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19 arrested, poppy field near border destroyed in joint U.S.-Mexico operation vs. drug scouts

Mexican officials destroyed a poppy field, seized more than 250 pounds of narcotics, and arrested 19 people over the weekend west of Nogales, during a joint operation aided by U.S. Customs and Border Protection, authorities said. 

Over four days, CBP officials, including U.S. Border Patrol and Air and Marine Operations agents, worked with Mexico's Federal Police Force to raid mountaintop camp sites used by smugglers just south of the international border, said a spokesman with Tucson Sector Border Patrol. 

Mexican police raided the scout sites, while agents with the U.S. Border Patrol's Foreign Operations Branch and Special Operations Detachment units provided surveillance from Arizona and detained smugglers who attempted to flee into the U.S. during the raids, he said.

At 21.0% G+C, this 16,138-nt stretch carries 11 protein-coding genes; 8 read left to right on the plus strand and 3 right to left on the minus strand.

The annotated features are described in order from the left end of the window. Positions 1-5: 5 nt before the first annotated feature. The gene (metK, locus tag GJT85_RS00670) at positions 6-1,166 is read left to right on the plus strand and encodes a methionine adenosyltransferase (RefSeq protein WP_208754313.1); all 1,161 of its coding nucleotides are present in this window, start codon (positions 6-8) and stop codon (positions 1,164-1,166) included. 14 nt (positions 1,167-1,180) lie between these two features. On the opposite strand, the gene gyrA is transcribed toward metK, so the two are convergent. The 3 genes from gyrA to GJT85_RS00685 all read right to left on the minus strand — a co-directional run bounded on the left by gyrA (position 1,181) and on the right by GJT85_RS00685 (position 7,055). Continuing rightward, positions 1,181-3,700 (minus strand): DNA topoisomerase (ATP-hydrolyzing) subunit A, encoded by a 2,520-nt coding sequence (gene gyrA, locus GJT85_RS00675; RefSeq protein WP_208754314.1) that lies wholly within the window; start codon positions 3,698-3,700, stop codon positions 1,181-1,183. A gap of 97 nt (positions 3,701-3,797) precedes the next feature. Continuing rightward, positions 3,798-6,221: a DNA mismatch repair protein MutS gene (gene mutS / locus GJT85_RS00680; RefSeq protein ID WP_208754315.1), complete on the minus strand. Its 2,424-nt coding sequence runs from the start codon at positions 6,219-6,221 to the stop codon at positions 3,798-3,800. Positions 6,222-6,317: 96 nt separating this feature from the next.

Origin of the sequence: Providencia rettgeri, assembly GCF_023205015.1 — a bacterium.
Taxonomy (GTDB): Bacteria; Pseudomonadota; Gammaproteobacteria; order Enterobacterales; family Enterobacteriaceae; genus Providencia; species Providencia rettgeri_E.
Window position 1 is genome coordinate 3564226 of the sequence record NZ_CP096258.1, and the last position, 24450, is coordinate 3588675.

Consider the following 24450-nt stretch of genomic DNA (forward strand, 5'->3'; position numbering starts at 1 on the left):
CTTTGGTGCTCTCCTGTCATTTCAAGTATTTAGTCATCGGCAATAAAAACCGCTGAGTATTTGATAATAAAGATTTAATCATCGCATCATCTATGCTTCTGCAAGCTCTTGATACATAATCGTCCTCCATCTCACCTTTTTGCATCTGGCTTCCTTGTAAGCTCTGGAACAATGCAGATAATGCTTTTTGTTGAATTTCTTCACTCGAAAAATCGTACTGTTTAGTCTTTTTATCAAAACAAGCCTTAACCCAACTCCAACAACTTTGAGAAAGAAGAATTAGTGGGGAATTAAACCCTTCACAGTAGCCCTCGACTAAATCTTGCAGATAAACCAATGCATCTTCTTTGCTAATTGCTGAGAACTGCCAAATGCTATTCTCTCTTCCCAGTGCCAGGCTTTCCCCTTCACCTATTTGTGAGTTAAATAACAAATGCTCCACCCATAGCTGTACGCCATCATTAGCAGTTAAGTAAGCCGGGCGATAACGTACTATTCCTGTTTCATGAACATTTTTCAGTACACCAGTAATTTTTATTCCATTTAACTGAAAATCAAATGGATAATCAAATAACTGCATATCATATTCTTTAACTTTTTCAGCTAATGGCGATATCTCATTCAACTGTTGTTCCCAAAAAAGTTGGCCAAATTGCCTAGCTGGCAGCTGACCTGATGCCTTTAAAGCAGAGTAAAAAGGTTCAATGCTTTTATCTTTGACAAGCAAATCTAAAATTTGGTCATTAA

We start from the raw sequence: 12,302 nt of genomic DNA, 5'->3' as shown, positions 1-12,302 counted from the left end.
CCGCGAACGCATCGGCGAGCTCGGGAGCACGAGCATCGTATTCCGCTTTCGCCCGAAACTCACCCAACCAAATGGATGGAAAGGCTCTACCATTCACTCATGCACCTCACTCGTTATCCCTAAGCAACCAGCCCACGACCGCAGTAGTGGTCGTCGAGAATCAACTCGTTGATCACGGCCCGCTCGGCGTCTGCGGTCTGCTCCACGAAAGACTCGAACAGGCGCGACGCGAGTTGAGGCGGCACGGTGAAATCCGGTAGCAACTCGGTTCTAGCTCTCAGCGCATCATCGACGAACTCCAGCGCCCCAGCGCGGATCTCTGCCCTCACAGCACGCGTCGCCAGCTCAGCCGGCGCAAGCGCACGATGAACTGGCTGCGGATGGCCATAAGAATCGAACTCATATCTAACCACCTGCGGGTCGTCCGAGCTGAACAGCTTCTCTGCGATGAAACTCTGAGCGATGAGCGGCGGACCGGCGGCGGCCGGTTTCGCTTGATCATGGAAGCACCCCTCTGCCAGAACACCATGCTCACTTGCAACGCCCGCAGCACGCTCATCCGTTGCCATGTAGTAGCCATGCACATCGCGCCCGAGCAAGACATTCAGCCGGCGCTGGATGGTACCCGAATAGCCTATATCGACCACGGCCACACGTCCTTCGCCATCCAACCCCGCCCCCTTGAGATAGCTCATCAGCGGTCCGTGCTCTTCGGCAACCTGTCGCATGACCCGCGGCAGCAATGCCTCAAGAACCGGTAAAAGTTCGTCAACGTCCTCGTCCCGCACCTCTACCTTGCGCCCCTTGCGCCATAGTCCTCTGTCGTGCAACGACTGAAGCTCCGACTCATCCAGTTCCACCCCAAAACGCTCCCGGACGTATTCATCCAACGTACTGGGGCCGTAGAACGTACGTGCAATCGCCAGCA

Among the 19 men arrested, six were Honduran nationals "linked to criminal organizations," a Border Patrol spokesman said.  

Mexican police said that the operation began near the neighborhood of La Nariz, near Sonoyta, Sonora, about 110 miles southwest of Tucson. Backed by a helicopter crew, police raided a camp on a hill very close to the U.S. border, arresting 14 men, many of them dressed in camouflage clothing. 

Mexican police said they made the arrests without firing a shot, and seized around 243 pounds of marijuana, along with a "short firearm." 

Photos from Mexican police show the camp included a ring of stones, and a lean-to made from palo verde and mesquite branches. 

During the raids, helicopter crews flown by Mexican Federal Police, discovered and destroyed a poppy field near the border, "believed to be used for opioid production by the same illicit criminal organizations targeted during the raid," the spokesman said. 

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The chief of the Border Patrol's Tucson Sector, Roy Villareal, touted the successful effort in a statement released by the agency. 

"Binational collaboration is crucial in ensuring the safety for communities on both side of the border," said Villareal. "The disruption of endeavors by dangerous criminal organizations who profit from the misery of others will always one of the enforcement goals of Tucson Sector." 

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Mexican federal police at mountaintop camp site used by smugglers west of Nogales, Sonora


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